Can there be a float and strike at Royal Mail?
The government's announcement of its intention to float Royal Mail on the stock exchange is not irreversible.
But it would take something of a market meltdown for the famous letters and parcels business not to become a company listed on the stock market in November - which would end a long and tortuous journey towards privatisation that began in 1992.
Royal Mail has given more detail about what it will look like in the private sector. It plans to pay a dividend to owners of £133m next July, and would have paid £200m if it had been listed for the whole of 2013/14 - which implies that the business is worth around £3bn.
And results just published for the first three months of the year confirm the trend of declining letter volumes and rising deliveries of parcels.
At least 41% of the shares will be sold, to individuals and investment funds, and perhaps more (depending on market appetite at the time of sale) - with an additional 10% given to 150,000 Royal Mail employees.
So almost all of Royal Mail's people (it employs 167,000 in total) will be endowed with about £2000 each of free shares, paying an annual dividend or income to them of around £133.
There is a risk of shares being offered... at a time when industrial action brings the mail service to a standstill ”
And Royal Mail staff will have first dibs over the public if they want to buy shares - and can subscribe for a minimum of £500 of stock, compared with a minimum purchase of £750 for everyone else.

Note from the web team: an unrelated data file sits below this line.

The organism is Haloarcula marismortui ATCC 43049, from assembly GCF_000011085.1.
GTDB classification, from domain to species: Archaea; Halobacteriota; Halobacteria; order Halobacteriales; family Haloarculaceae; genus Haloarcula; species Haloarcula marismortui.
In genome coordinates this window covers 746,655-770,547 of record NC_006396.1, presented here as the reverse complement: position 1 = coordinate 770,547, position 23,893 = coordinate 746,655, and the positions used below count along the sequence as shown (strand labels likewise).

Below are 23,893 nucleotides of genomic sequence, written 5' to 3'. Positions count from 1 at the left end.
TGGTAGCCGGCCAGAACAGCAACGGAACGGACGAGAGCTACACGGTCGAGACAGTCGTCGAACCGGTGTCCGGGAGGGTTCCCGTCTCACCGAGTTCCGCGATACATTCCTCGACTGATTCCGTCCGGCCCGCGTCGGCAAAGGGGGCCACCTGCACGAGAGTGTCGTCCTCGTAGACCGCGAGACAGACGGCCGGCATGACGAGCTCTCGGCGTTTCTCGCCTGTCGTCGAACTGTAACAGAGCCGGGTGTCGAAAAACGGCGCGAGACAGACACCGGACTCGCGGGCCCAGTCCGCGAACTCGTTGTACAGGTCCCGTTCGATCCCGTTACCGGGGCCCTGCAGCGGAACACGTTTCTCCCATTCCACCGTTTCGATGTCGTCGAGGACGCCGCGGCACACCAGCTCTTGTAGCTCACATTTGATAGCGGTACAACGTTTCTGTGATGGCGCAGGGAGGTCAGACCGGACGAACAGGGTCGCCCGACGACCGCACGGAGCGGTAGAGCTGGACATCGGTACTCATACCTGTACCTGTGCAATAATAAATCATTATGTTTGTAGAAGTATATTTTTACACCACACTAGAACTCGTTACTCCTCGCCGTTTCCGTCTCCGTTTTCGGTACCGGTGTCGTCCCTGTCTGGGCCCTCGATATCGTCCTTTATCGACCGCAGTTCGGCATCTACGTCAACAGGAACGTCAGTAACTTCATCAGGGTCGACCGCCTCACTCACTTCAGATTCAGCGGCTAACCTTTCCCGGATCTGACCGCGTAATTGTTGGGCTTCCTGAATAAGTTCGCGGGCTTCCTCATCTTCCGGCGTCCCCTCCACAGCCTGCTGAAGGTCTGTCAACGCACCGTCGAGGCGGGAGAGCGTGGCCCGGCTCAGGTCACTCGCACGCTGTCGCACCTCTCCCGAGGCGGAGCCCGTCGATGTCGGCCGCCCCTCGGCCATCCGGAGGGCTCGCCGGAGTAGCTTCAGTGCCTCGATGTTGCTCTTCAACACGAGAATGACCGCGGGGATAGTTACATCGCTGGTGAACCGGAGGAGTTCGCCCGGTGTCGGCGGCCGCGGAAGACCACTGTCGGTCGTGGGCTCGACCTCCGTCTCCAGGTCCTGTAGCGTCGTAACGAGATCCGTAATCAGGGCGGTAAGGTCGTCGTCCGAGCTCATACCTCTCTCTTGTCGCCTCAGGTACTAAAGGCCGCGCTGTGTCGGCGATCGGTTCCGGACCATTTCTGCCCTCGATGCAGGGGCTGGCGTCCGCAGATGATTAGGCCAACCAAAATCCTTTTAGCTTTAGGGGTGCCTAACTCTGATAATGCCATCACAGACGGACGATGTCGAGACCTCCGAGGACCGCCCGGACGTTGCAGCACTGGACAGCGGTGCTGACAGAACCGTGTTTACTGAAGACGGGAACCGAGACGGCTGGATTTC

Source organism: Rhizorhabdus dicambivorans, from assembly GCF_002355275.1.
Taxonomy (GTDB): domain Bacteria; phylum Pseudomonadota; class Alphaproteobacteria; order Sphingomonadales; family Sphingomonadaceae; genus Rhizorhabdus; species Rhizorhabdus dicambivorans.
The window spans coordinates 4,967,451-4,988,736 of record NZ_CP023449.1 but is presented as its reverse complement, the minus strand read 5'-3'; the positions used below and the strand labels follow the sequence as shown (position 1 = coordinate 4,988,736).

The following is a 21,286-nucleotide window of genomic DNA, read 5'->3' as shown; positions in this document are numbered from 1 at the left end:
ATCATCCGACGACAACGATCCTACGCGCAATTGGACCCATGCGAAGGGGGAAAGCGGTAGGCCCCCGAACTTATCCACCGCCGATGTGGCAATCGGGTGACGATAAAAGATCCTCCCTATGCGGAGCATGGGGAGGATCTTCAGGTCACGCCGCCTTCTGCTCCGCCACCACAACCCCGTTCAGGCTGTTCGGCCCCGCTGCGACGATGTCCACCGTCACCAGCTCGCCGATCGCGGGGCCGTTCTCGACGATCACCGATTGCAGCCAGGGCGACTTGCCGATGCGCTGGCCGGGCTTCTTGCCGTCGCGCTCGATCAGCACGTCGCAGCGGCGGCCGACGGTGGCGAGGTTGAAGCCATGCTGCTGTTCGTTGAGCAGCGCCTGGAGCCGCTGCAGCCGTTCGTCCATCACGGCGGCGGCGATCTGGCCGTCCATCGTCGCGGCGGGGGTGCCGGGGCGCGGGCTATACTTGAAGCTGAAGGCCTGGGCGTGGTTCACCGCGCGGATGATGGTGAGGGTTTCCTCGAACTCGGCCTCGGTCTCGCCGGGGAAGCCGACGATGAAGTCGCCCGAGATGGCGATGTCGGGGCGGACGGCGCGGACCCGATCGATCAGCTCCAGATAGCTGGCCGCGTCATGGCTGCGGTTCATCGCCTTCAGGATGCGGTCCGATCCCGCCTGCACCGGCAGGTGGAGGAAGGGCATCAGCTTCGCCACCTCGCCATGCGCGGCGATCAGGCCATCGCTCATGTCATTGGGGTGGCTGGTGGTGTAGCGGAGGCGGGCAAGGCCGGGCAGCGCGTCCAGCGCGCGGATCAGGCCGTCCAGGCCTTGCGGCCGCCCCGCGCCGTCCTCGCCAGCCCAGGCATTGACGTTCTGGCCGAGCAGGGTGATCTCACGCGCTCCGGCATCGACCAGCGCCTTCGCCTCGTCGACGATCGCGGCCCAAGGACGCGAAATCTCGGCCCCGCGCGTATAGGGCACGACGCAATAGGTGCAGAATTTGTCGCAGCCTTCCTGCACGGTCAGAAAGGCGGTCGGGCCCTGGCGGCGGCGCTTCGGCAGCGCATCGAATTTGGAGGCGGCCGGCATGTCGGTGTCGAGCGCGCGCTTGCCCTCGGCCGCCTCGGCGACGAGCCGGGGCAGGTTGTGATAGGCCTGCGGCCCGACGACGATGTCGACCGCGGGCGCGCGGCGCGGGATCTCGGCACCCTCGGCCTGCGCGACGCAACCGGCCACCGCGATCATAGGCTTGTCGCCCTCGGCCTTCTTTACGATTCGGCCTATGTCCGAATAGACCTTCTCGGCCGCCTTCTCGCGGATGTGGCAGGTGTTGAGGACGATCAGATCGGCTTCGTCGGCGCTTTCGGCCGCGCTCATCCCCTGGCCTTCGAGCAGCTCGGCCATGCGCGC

But here is what is very unusual about this share sale. It is taking place at a time when the CWU union is balloting its 125,000 Royal Mail members on a strike, over pay, pension changes and post-privatisation terms and conditions of work.
As Royal Mail admits, there is a very real risk of its shares being offered for sale, including to postal workers, at a time when industrial action brings the mail service to a standstill.
I can certainly never remember any business being sold on the stock market at a time when it had been brought to a grinding halt by a strike. But that does not mean a flotation in those circumstances can't and won't happen.
There is the very real, or perhaps surreal, prospect, of postal workers simultaneously downing tools (parking their trolleys) and subscribing a few hundred quid for Royal Mail shares.
A couple of other things stand out for me in today's announcement.
First, that the business does appear to be on a trend of improving financial results. In the first three months of the current year, its operating profit margin (the ratio of profit to revenue) was 5%, compared with 4.4% last year and almost nothing the previous year.
And it is generating healthy amounts of cash - £110m for the first quarter of the year, which implies free cash flow will be more than £400m for the full year (which explains why it feels it can afford to pay out dividends of £200m).
What is also interesting is that it is refinancing all its debts. Or to put it another way, it will henceforth borrow from the private sector rather than from the government.
Funnily enough, this should save Royal Mail a fortune - because it is currently paying interest to the BIS department of 8.8% a year, and should be able to pay interest of less than 5% to banks and other private sector lenders.
Last year Royal Mail's interest costs were £82m on drawn borrowings of £973m. So privatisation should save it perhaps £40m of interest payments per annum to the government.
Of course there is another way of looking at this - which is that the government, taxpayers, will be £82m a year poorer.